To finish this hugely long story, the reason the forest guards weren’t at the presentation, considering how much they would have wanted to be there to support their mentor Wolf, was that they were doing what they had to do – that is, go out to help a group of people who were down in Penas Blancas and needed to be assisted to come out of the forest. The vague details are that the guards and maintenance crew had to head out early in the morning in the worst of that bad weather, through the torrential rain and dropping branches, around the mudslides and over the raging streams. They escorted the group across the streams with cables, cleared away tree falls, and carried their packs through the pouring rain and thick mud. They didn’t get out of the forest until after 7 p.m. so they missed the celebration.

 

A few years ago, Wolf wouldn’t have made it to his own book launch – he would have been with the other men doing their job – making jokes, ignoring the brutal weather, helping troubled hikers to get back to civilization, no doubt filling them with hot coffee before they got started. The forest guards are the jungle version of fire fighters – heading into what most people walk away from. I was so sorry they weren’t there, but find the reason quite poetic.     

Rain is pounding down on the zinc roof of Wolf and Lucky’s house, making conversation difficult, but finally giving me a chance to write from Monteverde. Aah yes, the cloud forest in the rainy season – not for the faint of heart but paradise for those with webbed feet. Actually it has been so dry here that water was being rationed in the community up until the rains started in earnest about a week ago. Looks like I got here right on time. The humidity has cranked up the clamminess, the landscape is a collage of intense greens, and the dirt roads are slowly becoming water-filled ditches supporting small gravel islands.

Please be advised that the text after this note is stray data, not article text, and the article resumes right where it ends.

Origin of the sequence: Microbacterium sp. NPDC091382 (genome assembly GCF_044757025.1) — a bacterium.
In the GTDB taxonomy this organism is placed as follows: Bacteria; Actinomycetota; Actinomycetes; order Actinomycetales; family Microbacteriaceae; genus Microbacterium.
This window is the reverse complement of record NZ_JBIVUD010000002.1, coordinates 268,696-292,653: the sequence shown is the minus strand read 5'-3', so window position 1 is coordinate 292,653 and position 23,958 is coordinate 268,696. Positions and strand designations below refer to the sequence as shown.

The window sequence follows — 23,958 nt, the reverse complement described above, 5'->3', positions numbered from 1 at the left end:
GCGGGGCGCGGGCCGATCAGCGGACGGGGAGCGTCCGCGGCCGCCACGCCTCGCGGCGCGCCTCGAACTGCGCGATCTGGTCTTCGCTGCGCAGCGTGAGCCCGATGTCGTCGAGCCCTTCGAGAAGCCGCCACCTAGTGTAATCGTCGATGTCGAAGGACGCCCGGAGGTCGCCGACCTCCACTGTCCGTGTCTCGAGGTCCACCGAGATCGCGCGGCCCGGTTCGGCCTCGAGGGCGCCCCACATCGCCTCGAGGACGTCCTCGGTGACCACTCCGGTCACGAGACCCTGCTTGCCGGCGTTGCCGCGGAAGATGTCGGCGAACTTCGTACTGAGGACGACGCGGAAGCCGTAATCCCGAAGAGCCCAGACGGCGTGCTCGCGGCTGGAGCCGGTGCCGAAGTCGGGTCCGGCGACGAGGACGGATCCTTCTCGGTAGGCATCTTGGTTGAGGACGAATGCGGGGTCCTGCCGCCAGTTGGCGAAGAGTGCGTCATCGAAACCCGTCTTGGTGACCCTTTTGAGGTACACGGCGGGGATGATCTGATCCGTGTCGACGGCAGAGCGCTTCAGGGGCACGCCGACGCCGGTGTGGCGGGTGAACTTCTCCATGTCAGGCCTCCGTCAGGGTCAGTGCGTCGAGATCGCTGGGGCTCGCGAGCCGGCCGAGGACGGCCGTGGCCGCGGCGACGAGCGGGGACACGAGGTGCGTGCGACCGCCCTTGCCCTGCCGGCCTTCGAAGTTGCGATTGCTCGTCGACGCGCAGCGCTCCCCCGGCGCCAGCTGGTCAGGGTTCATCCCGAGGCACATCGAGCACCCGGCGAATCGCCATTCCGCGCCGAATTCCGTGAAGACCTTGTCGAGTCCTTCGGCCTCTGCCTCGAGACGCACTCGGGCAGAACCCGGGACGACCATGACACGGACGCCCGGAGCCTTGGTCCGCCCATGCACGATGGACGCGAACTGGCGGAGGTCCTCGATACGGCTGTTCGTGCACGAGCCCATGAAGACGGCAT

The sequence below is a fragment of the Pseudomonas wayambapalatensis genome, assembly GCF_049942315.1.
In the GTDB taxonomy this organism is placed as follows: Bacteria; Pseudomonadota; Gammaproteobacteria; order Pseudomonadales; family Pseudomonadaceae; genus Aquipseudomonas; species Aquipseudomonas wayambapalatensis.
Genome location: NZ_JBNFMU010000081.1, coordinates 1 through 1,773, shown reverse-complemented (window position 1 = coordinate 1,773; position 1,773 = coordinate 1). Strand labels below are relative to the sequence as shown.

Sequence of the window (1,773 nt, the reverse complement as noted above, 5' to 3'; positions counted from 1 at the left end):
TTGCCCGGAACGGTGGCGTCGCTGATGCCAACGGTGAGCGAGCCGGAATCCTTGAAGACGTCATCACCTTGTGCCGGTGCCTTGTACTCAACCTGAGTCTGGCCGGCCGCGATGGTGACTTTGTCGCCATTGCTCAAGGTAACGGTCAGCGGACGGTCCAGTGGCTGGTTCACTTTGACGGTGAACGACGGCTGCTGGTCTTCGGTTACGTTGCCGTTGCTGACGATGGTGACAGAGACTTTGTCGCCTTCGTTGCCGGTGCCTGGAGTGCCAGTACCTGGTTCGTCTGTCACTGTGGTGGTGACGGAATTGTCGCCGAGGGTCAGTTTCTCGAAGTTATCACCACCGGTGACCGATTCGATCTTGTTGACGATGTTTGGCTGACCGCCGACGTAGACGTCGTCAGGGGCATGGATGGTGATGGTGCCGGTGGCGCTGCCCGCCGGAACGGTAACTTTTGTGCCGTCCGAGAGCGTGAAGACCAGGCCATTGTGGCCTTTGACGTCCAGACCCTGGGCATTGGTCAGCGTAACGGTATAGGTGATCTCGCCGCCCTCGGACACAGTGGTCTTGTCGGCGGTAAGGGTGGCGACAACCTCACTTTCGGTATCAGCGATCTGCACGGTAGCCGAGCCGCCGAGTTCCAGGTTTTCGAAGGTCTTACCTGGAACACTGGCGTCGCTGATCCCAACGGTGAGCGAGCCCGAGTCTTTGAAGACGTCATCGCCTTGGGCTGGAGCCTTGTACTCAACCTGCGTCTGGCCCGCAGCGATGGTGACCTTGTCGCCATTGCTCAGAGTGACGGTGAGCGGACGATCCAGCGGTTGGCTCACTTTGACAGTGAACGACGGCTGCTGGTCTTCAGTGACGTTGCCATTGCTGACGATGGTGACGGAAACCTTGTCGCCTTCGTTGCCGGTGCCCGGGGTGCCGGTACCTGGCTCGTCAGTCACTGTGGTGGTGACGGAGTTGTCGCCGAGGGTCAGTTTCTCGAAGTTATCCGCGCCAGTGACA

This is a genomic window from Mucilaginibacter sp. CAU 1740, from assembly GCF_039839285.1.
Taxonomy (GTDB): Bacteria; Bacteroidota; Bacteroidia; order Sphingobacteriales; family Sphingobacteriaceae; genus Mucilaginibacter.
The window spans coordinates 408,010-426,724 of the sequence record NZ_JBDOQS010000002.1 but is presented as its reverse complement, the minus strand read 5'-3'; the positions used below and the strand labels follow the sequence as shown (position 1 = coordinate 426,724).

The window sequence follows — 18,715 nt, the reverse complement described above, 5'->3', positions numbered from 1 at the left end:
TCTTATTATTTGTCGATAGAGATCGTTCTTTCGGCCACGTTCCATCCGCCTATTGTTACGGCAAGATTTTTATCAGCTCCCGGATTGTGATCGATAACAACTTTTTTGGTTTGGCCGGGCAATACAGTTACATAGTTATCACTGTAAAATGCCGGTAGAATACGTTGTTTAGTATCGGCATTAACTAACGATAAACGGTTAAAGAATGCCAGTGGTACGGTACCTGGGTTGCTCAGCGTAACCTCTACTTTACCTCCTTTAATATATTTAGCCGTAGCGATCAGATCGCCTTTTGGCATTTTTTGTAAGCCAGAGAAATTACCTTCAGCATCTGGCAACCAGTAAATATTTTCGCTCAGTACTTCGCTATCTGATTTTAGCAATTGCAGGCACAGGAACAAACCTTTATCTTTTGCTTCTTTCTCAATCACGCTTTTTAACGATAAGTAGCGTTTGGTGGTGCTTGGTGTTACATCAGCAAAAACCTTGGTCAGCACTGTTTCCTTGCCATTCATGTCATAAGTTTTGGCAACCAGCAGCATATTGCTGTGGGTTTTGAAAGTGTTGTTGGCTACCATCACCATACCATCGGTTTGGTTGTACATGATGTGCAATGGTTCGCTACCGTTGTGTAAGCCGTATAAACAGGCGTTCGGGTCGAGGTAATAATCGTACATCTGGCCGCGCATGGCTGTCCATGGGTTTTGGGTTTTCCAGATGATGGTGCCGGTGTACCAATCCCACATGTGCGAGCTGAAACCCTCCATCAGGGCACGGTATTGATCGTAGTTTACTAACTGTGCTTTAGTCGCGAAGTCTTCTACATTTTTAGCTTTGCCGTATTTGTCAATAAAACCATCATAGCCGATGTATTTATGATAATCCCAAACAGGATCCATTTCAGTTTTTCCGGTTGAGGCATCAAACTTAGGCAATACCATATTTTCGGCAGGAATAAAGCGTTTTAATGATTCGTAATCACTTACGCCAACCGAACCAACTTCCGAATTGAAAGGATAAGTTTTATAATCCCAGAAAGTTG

I was so busy with getting the book ready and preparing to leave my home and garden for a couple of months, that I wasn’t thinking so much about where I was going, other than to Wolf’s house to present him with his book. But in very short order, upon my arrival in Costa Rica, my heart has filled with the warmth of the Guindon family, the anticipation in the community for Walking with Wolf, and the enchantment of the place. The last time I was here in this particular season, the beginning of the rainy season, was 1990, my first year here.  I had forgotten how the view from up on the mountain in May, looking over the Nicoya peninsula to the Pacific, is this magical world of clouds, mountains, water, and sky –  these elements merge and mingle and seem to get turned upside down, in a way that even Stephen Spielberg couldn’t capture with an arsenal of special effects. When I woke up on Thursday morning, just as day was breaking, and looked out the windows to the west, my breath was taken away by the layers of color and shadow suspended on the shifting horizon. I grabbed my camera and went out to try to capture it (a picture here isn’t worth the thousand words it would take to describe the scene) – I startled two masked tityras, beautiful white birds with pink and black facial markings, who were feeding in a guayaba tree and didn’t notice me right away.  They fluttered about grabbing the small fruit, only five feet from me, until they realized that I was there and flew off. 

Welcome back to Monteverde…

 

The flight down was fast (those individual TV screens on the planes are great – two movies of your choice and you’re here); the books arrived safe and sound (did I mention how expensive they were as extra baggage? – Kaching); customs didn’t look once at me that alone twice; and as soon as I got through to the wall of windows at the exit, there were Lucky and Wolf, smiling and waving.  As promised, the Reserve’s four-wheel drive, army-fatigue-green, Toyota crew cab truck-limo, complete with Beto the chauffeur, had come to pick me and the books up.  We waited until we were in a restaurant to unveil the books – and, as hoped, Wolf and Lucky were very excited and pleased. We had our first moment of celebrity – the waitress saw the cover and looked at Wolf and asked if that was him – and then saw my photo on the back – and was thrilled to be serving two such important people! HA! Not like we got a free meal or anything, but it was fun for all of us nonetheless. 

 

We didn’t make it up the mountain to Monteverde, normally about a three to four hour trip from the airport, until 9 that night. They were putting in a culvert on the highway and there was only one lane open and they were letting the traffic going to the city pass much more frequently than those of us heading to the country.  We spent close to three hours inching forward in fits and starts, Lucky playing old tunes on the harmonica, Beto and I getting out to tempt fate with the oncoming traffic, Wolf picking up the book from time to time, checking to see if it was real.  By the time we got up the mountain, there was nothing left but sleep. But we were very, very happy.